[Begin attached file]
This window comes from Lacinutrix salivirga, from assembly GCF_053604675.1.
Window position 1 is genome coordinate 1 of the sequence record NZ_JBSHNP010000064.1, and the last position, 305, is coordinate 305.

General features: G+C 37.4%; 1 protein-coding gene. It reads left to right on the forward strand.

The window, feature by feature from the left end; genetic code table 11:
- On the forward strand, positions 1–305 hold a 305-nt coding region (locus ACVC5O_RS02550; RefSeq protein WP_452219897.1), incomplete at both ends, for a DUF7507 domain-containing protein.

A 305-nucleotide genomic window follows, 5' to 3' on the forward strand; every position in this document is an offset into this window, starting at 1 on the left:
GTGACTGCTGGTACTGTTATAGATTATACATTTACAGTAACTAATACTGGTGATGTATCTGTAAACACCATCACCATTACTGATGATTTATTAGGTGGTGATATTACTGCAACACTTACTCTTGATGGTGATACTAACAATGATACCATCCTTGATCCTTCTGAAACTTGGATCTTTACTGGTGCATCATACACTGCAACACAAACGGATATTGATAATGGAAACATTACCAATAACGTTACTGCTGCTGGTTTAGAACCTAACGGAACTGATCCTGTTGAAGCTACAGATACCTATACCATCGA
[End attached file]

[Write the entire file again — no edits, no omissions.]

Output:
This window comes from Lacinutrix salivirga, from assembly GCF_053604675.1.
Window position 1 is genome coordinate 1 of the sequence record NZ_JBSHNP010000064.1, and the last position, 305, is coordinate 305.

General features: G+C 37.4%; 1 protein-coding gene. It reads left to right on the forward strand.

The window, feature by feature from the left end; genetic code table 11:
- On the forward strand, positions 1–305 hold a 305-nt coding region (locus ACVC5O_RS02550; RefSeq protein WP_452219897.1), incomplete at both ends, for a DUF7507 domain-containing protein.

A 305-nucleotide genomic window follows, 5' to 3' on the forward strand; every position in this document is an offset into this window, starting at 1 on the left:
GTGACTGCTGGTACTGTTATAGATTATACATTTACAGTAACTAATACTGGTGATGTATCTGTAAACACCATCACCATTACTGATGATTTATTAGGTGGTGATATTACTGCAACACTTACTCTTGATGGTGATACTAACAATGATACCATCCTTGATCCTTCTGAAACTTGGATCTTTACTGGTGCATCATACACTGCAACACAAACGGATATTGATAATGGAAACATTACCAATAACGTTACTGCTGCTGGTTTAGAACCTAACGGAACTGATCCTGTTGAAGCTACAGATACCTATACCATCGA